Out with the Old, In with the New
Traditional IAM programs are highly tactical, typically consisting of a collection of point solutions and siloed processes that focus on protecting access to data, applications, systems and other resources that contain sensitive data and have regulatory requirements. This approach worked fine in the old perimeter days but with today’s complex, highly distributed infrastructures, the traditional approach to IAM can no longer effectively track, manage and protect data and access. In fact, it can actually come into direct conflict with digital transformation initiatives. 

For example, IAM rules often create access roadblocks that slow down digital transformation technologies and processes. Hindering speed, a critical component of digital transformation success, can have detrimental consequences on the business – so much so that DevOps and business departments often prioritize speed-to-market over security. When this happens, projects get pushed to the cloud and into product without IAM measures in place, which leaves critical data exposed and heightens the risk of unauthorized access, non-compliance, data breaches and other nefarious activity.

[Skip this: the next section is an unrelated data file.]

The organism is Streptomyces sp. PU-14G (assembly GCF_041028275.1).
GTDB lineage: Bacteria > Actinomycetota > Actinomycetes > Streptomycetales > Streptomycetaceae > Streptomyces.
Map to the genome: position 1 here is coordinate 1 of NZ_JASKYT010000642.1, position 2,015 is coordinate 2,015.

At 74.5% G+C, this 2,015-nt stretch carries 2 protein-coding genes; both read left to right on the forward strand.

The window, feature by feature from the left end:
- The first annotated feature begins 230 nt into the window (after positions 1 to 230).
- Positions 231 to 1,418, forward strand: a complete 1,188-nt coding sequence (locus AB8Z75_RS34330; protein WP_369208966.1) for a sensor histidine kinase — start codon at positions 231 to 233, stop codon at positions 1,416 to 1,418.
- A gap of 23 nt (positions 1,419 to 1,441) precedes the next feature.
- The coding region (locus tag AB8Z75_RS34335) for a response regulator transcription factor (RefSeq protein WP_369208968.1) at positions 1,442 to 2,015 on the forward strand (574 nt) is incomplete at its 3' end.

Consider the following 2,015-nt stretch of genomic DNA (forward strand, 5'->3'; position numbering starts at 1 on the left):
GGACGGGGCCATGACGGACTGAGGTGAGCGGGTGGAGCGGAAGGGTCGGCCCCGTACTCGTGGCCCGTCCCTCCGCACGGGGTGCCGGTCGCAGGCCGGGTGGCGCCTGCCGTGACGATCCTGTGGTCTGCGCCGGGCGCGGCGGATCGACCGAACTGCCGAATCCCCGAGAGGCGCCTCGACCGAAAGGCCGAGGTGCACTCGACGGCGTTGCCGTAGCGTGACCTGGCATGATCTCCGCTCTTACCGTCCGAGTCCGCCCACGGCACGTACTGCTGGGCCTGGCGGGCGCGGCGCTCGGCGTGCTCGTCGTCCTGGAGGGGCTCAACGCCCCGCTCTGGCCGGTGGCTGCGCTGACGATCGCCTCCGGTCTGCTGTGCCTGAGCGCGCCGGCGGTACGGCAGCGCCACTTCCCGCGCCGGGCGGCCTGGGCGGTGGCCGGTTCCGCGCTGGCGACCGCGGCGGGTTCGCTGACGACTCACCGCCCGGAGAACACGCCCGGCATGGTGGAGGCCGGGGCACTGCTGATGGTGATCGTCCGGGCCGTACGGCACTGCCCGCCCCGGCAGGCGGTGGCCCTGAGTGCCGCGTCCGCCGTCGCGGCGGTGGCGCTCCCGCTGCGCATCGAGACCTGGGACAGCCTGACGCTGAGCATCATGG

The single most important thing any company can do to prevent data breaches and non-compliance in a digital transformation world is to provide ubiquitous identity management – or identity-defined security. 

Identity-Defined Security is Within Reach
The reason why most modern IAM initiatives fail is that organizations underestimate their scope. They treat IAM as a “project,” when it really is an ongoing discipline. They also underestimate the resources required to make an IAM initiative successful.

Successful IAM deployments operate on a scale commensurate with enterprise resource planning (ERP) deployments – which may seem like an enormous undertaking. Just as ERP systems are usually the single most important IT assets in companies, IAM, when done right, is the single most important security asset. 

Companies that can effectively manage all of their assets and data can dramatically reduce the likelihood of data compromise and compliance violations in an age of digital transformation – this is the power of identity-defined security.